The one where Cabaret came alive?
It’s a difficult one, because as Liza Minnelli declared to the audience sat under ponchos in the siling rain, “I better hit that note or it’ll be ‘off with her head!” she should have been beheaded some sixty times. The legend often sang every note other than the one intended and screeched her way through the songs that had made her the icon we all know.
But bizarrely as someone who is most critical of these performance flaws, it didn’t matter. As I sat with beads of rain water dripping from the peak of my emergency poncho… the people in the courtyard surroundings of the palace of Henry VIII were her to see the legend, the daughter of Garland, the girl who married a man as crazy as herself. The concert for most was the opportunity to say “I saw Liza Minnelli perform” as in reality the opportunity would probably never arise again.
Her song about the spelling of her name… “that’s how you spell Minnelli” drew woops of joy from the audience of faithful fans, and entertained those who were new to her music. Although when she took the stage for Cabaret, and Maybe this time… despite the strain to reach the money notes, it was clear that audience were all on the same page and taking in every moment of the musical star.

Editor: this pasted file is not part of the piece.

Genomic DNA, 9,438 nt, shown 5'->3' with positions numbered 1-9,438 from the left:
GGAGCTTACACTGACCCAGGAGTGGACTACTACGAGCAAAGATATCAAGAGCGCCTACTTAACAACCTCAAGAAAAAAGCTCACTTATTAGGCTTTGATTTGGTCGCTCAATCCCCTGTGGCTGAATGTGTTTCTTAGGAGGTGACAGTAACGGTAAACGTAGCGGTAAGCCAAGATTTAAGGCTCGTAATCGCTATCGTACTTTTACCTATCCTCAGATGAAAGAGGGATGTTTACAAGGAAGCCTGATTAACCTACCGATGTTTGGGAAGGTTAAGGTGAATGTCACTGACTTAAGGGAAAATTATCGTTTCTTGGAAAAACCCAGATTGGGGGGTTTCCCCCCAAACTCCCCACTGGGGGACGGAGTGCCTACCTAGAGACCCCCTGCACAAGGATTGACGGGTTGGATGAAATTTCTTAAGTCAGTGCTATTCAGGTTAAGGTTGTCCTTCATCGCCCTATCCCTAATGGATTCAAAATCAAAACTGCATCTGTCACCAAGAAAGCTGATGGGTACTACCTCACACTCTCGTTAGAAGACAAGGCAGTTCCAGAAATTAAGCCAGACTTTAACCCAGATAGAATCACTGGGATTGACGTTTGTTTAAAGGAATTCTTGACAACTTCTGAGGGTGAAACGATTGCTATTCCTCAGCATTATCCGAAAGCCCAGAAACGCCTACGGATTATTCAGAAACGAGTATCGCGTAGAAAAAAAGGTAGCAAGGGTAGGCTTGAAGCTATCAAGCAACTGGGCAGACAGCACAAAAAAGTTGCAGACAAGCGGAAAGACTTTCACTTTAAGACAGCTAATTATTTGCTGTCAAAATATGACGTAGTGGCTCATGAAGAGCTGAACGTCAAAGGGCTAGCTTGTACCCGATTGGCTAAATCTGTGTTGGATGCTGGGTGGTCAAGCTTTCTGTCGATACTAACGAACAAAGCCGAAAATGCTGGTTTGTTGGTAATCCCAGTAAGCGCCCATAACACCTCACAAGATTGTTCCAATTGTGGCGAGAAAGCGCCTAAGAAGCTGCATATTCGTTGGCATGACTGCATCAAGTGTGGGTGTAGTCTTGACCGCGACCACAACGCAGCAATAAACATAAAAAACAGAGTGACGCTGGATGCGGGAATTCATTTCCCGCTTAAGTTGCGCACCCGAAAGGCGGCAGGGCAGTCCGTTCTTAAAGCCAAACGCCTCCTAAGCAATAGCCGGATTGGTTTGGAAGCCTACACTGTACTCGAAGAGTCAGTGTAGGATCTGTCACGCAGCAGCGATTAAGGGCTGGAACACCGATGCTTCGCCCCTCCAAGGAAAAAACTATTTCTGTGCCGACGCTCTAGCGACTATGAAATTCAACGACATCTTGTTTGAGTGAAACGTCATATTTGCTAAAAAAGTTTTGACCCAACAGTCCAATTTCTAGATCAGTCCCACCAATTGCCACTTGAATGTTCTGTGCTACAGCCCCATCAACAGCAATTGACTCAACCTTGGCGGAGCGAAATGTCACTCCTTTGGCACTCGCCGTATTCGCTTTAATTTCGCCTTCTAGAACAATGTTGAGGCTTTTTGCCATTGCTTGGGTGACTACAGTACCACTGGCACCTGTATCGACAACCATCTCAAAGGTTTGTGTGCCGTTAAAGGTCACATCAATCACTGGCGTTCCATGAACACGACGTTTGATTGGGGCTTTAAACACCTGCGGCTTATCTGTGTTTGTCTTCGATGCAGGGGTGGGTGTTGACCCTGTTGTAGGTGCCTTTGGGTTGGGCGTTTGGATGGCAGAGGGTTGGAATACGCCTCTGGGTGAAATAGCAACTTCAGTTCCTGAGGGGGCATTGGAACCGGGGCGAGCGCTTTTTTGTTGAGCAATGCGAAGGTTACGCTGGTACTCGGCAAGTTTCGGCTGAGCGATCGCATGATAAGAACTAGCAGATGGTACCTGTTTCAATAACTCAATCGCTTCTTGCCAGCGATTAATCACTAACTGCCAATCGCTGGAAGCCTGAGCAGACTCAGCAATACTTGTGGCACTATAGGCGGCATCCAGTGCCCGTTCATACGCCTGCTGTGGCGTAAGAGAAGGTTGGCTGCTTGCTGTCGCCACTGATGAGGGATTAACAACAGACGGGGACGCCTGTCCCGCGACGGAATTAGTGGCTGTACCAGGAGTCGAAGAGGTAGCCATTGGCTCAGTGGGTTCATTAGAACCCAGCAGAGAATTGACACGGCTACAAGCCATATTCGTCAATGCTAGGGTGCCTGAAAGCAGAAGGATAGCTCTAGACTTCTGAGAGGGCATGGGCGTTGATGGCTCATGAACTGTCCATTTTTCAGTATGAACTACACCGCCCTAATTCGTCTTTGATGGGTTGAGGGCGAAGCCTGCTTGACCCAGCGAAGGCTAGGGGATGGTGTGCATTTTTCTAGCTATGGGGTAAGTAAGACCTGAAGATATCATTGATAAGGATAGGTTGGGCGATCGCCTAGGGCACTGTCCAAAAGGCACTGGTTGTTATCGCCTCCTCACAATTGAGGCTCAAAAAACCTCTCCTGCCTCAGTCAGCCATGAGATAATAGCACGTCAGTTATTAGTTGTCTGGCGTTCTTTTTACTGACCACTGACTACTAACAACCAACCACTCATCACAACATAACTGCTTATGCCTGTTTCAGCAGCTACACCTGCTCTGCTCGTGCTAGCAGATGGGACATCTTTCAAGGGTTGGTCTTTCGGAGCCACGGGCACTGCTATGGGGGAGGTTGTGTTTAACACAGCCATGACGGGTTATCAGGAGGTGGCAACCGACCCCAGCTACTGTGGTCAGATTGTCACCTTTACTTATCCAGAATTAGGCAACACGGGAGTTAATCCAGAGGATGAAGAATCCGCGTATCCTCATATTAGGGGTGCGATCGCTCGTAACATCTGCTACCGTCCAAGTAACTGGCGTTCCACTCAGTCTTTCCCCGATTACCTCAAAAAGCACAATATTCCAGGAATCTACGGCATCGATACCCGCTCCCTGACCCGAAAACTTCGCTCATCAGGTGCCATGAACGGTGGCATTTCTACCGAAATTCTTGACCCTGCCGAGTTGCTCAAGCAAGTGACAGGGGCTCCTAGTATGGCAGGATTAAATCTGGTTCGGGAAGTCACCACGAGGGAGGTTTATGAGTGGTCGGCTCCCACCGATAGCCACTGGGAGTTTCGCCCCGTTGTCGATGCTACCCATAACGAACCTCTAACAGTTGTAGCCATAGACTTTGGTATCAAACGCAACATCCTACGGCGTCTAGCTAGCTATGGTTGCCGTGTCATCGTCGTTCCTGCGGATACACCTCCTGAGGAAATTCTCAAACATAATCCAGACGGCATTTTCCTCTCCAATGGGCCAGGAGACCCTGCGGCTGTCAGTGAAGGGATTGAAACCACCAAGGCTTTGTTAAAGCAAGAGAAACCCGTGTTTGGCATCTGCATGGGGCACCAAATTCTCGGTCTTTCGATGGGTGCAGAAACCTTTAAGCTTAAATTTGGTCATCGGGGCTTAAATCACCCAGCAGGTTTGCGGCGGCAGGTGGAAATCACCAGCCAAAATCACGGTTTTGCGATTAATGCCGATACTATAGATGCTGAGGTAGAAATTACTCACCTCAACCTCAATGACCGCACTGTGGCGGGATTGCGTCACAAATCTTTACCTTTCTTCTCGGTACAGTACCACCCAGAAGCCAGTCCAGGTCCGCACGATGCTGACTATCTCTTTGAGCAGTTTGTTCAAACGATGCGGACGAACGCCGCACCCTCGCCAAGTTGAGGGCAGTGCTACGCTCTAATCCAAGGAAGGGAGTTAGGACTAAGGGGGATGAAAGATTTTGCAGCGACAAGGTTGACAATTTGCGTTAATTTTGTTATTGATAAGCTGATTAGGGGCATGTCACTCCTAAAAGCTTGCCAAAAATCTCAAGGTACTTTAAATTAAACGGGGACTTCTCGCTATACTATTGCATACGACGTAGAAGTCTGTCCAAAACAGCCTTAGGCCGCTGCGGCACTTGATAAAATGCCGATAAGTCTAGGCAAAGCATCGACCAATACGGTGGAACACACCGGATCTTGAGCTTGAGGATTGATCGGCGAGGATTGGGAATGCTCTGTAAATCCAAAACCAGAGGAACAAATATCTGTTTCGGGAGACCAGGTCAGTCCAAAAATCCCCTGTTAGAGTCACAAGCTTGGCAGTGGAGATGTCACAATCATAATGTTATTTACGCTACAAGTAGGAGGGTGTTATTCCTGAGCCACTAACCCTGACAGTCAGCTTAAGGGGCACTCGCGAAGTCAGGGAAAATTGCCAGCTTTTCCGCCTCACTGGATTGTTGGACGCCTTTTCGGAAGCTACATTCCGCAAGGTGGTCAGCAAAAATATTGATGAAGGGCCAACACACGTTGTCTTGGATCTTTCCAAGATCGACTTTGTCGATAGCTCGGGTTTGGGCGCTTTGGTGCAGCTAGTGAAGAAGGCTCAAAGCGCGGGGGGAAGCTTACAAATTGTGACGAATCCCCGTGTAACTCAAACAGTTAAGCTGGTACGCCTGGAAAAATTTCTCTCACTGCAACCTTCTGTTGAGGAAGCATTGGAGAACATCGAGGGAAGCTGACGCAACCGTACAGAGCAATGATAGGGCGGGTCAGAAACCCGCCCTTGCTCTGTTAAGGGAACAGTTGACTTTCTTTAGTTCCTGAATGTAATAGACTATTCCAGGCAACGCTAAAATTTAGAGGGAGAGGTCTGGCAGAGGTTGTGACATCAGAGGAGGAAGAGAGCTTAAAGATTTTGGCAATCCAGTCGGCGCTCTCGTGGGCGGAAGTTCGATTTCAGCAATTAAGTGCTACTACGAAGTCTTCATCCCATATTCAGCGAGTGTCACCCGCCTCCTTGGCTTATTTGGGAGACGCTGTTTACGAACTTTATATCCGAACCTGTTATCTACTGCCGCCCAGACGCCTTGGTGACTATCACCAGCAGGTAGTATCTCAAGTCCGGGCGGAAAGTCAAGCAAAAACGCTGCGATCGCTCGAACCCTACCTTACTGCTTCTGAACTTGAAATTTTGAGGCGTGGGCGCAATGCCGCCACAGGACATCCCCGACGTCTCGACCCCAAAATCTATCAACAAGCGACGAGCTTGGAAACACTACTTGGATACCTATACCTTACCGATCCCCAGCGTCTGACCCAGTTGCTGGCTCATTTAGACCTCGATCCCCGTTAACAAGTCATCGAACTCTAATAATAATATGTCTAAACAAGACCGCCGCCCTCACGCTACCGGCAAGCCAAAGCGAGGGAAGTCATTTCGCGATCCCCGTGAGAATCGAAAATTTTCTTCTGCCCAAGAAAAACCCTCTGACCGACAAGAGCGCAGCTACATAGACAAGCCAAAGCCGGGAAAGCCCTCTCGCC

With anecdotes of her time on the stage, including a quick characterisation of the time she stepped in to play Roxie Hart to an unknowing audience in Chicago in 1975 the audience hang on ever word. What’s more surprising is the girl who proclaims “I keep bustin’ stuff” is even on the stage before us at all. After two hip replacements and a recent knee injury, Minnelli struggles to drag her chair into position and ill fitting trousers see her hoist her waistline at every given opportunity.
What is interesting about this critique is that Minnelli manages to redefine the rules. Whereas it would be easy to slate the performance it simply wasn’t about that. Legends are not often created in an industry that is so densely populated by new artists every day. Despite the rain and pitchy performance, the audience took comfort and enjoyment to see a woman whom as soon as she entered the stage left her age in the wings and did what she has known all her life… put on a show and perform.